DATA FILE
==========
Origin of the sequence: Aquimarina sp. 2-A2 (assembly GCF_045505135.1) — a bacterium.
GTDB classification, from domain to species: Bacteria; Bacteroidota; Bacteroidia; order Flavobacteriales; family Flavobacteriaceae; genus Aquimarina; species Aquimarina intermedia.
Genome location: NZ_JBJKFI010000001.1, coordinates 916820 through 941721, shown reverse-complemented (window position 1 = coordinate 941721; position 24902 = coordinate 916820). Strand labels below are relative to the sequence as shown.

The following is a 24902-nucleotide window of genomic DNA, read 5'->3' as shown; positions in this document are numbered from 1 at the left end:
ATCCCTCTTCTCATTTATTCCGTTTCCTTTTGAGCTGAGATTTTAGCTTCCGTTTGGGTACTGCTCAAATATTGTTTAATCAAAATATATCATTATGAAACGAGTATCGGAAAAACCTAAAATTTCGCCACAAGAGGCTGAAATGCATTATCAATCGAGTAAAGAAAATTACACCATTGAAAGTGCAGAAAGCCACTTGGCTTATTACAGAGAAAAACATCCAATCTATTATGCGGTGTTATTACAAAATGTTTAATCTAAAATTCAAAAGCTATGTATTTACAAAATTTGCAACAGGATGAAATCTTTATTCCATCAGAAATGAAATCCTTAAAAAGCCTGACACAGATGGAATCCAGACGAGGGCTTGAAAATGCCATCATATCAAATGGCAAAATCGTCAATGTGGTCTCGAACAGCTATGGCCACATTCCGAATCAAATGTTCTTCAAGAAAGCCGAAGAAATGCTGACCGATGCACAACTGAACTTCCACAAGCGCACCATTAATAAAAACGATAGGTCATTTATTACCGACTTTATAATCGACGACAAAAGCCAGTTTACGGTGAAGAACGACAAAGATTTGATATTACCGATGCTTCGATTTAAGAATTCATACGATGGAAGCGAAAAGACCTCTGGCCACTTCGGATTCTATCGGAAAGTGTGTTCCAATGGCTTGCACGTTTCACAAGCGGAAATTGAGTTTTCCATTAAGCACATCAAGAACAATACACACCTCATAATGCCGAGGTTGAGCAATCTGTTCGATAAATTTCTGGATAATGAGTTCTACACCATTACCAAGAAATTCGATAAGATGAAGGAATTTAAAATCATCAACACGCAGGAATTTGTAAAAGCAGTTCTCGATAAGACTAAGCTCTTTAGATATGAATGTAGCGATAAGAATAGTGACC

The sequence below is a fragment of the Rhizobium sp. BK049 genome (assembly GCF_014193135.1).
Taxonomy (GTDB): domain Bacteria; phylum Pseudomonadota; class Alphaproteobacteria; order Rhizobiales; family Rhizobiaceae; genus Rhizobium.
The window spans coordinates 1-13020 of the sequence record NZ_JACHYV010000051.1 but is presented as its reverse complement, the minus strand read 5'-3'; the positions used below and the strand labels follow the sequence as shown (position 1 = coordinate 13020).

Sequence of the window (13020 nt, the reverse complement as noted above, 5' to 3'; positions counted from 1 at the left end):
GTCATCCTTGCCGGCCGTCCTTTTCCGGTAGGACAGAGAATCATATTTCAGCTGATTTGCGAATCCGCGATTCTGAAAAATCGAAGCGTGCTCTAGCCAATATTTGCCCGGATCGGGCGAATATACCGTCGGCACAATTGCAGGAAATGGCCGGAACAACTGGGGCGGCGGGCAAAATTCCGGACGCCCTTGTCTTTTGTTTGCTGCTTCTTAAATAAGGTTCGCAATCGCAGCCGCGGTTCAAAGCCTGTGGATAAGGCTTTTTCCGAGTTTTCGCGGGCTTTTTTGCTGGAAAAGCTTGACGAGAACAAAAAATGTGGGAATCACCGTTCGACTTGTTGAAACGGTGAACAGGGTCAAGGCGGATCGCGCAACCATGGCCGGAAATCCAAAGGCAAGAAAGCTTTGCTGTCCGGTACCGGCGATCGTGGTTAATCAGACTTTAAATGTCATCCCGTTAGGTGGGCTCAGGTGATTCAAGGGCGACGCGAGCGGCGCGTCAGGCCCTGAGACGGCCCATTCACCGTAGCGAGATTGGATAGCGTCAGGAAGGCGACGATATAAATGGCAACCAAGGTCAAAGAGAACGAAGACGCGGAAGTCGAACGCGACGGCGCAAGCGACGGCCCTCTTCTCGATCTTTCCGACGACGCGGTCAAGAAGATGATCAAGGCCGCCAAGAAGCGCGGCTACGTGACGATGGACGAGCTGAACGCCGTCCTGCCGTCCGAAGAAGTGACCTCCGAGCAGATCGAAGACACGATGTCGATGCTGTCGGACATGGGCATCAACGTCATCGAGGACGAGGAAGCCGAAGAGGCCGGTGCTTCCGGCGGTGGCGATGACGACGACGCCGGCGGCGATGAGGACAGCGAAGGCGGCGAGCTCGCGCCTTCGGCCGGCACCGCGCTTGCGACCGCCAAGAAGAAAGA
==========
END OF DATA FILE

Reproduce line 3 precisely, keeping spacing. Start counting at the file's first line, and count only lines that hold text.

Genome location: NZ_JBJKFI010000001.1, coordinates 916820 through 941721, shown reverse-complemented (window position 1 = coordinate 941721; position 24902 = coordinate 916820). Strand labels below are relative to the sequence as shown.